Thursday proved emotional before we even got to the first day of the two-day forum at the Guam Legislature. The morning experiences set the stage for what we would hear at the “The 2009 Island Conference on Public Administration, The Military Buildup and Beyond: Hanasson Taotao Guahan (The Guam Perspective).”
We were drinking coffee at Dad’s “Jeff’s Pirates Cove” restaurant when employees started running and shouting about a car accident. Dad shot out of his office, jumped in a cart, pulled me and the flip camera with him and went out to the road for the estimated thirtieth or so incident in a year’s time. Dad has a string of fishing floats along the road in front of his business to prevent such accidents, and has advocated for decades for safety on this stretch. The driver and the passenger were stunned, but fine. The car was tangled in the floats. It was pretty obvious where the car would have ended up. Earlier this year Dad worked to have a phone pole moved so it would not be yet another hazard. (Another pole nearby has been part of some pretty gruesome accidents.) This is an example of the kind of infrastructure gaps Guam grapples with in the face of a population boom that will increase numbers by 27%.
On the way to the forum I dropped off my friend for a short visit with an ailing relative in the village of Yona. Meanwhile, I visited the elementary school I attended in the 1970s: M.U. Lujan School. At the front of the campus, a flood of memories washed over me—lining up for immunizations in the cafeteria, rotating among teachers in our pod-classrooms, a bus with only five kids to-and-from school with a sweet driver, Ben. Ben became my personal bodyguard as the bus became more crowded and I found myself subject to a few bullying incidents. I was one of two white kids who signed up for a bilingual instruction pilot program at M.U. Lujan, so teachers called in their colleagues to witness my speaking Chamorro, Guam’s native language. (Back then, I was blonde enough to be called a tow head; my parents confirm that my public speaking in Chamorro was quite the sight.)
Unfortunately, my village (Ipan) was redistricted after third grade and I became embarrassed to speak the language among my new school friends. On a few occasions I would let on that I knew what was being said, and it helped my survival as I migrated further and further south for my public school education, becoming more and more of a minority along the way. Later in life, as I found new languages fun and somewhat easy, I would learn that’s it’s proven bilingual education wires your brain for new languages. There are a number of immersion programs in Guam now. People talk about how grandparents are able to converse with their grandkids, but there’s a language gap in a lot of families between these generations.
As you leave the south for the capital of Guam (Hagatna) which is central, you can see that Pago Bay is being carved out for a housing development. While there are many empty executive homes on the island, this development is said to be sold by a third. Detractors are concerned that developments like these are not needed and are driving up home prices for the general population. There is also some protest surrounding evidence that the site was an ancient settlement. Just under 100 homes are planned for the community. I take this in while I remember how near to the ocean I lived as a child. By Guam standards, we were lucky to spend our childhood in Ipan, a small village that isn’t noted on most maps. It’s a tiny coastal community with houses mostly across the street from the ocean on hills that offer an enviable view. We lived there because that’s where our family business, Jeff’s Pirates Cove is located (next to Ipan Public Beach).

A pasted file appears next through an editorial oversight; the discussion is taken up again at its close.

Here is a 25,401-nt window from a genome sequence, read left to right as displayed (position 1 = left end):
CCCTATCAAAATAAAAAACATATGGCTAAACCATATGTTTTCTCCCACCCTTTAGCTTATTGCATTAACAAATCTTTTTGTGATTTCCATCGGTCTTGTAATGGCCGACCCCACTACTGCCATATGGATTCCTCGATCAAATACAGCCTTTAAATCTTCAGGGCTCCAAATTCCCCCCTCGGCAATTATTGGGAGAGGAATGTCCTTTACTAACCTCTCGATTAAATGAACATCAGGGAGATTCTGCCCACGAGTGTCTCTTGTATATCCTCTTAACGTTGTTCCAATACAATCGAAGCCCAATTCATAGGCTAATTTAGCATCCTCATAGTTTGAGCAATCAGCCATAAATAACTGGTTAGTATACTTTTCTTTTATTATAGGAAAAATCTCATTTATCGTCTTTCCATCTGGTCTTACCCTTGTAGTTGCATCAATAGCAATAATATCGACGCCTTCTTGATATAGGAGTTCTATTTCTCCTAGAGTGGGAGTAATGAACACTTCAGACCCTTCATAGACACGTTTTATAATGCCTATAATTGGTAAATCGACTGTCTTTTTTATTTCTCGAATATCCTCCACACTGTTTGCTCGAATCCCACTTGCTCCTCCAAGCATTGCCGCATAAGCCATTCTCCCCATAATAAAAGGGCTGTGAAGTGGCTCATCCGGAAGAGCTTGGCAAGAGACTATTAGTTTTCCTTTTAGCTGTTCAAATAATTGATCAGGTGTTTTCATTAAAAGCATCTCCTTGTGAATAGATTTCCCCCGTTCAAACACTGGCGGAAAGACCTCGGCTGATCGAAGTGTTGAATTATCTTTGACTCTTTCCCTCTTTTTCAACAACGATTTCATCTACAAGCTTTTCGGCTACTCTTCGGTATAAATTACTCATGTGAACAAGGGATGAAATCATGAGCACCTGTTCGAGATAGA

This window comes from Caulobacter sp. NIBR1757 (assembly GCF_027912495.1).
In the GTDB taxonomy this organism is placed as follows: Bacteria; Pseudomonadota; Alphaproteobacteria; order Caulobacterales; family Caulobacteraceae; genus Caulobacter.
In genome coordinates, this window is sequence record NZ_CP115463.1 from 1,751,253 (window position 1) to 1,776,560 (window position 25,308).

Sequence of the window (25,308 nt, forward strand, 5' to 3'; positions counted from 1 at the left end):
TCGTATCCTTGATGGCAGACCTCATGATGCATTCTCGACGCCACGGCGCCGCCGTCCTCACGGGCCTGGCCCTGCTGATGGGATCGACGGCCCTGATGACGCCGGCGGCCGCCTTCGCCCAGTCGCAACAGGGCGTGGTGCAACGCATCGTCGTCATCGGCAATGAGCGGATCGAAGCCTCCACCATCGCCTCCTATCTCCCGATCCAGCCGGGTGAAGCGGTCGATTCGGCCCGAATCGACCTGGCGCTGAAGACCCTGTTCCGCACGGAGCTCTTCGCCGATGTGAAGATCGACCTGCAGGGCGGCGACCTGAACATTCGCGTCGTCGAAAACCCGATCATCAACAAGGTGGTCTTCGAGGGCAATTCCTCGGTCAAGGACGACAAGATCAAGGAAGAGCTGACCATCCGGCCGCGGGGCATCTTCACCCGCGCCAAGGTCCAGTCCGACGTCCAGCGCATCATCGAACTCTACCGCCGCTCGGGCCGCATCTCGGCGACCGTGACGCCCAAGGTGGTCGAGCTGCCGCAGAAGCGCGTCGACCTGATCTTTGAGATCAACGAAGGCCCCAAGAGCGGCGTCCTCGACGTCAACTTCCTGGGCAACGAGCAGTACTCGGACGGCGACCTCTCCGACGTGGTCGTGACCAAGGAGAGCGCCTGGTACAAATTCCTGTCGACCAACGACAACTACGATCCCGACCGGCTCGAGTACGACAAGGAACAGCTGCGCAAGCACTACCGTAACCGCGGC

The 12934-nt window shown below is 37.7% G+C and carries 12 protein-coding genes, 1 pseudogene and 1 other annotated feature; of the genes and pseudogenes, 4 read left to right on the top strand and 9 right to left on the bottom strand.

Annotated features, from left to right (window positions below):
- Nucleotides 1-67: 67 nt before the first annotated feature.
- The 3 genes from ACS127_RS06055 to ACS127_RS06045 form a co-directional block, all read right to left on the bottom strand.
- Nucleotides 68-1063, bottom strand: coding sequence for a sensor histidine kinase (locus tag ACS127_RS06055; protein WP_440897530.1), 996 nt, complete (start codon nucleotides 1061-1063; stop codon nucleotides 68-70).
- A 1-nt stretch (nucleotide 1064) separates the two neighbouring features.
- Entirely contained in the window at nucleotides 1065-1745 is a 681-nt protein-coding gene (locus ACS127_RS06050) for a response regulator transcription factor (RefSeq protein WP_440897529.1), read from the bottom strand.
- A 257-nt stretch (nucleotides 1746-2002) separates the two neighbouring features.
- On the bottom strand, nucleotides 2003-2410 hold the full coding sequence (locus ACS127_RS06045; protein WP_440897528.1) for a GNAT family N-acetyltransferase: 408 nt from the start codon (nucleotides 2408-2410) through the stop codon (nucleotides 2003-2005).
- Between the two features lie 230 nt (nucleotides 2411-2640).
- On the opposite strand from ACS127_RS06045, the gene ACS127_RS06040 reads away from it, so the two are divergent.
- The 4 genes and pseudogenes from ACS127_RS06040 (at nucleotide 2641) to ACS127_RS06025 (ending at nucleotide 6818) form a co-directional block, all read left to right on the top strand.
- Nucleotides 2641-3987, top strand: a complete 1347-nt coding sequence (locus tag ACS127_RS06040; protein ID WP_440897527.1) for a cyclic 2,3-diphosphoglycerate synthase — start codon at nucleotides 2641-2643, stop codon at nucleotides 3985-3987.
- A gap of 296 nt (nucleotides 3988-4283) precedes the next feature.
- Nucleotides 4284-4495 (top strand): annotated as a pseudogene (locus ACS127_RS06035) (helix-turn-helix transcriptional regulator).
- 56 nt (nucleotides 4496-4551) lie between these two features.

Clip from Pago Bay:
Thursday was the first day of the “other” conference related to the build up; the first was in Tumon and organized by the University of Guam. Two Guam Senators organized the free two-day event held at the Guam Legislature (I Liheslaturan Guahan). There was another conference the previous week. This one was billed as a forum for “all the voices” to be heard.
U.S. Marine Corp. leadership filled most of two and a half rows of seats at the front of the forum. I give them a lot of credit for committing to the two full days of feedback from government officials, community leaders and some clearly anti-buildup activists. Below are a few clips from the conference featuring Sen. Judith P. Guthertz (my Mom’s classmate from Academy of Our Lady of Guam) who discusses the concept of “One Guam” versus two; one inside the bases and one outside the bases. The third clip is a woman representing the Committee on Natural Resources, Civilian-Military Task Force, who warns against turning Guam into Hawaii. The last clip is an interesting segment from a longtime farmer who now runs the Farmers Co-op in Guam.
Sen. Guthertz wrap up on first day of forum:
From the Natural Resources panel (note reference to Hawaii’s lack of affordable housing):
On Agriculture (Bernard Watson, Vice President, Farmers Co-operative Association of Guam):
This is a repeat of the clip from “The 671 on Guam: Day 2″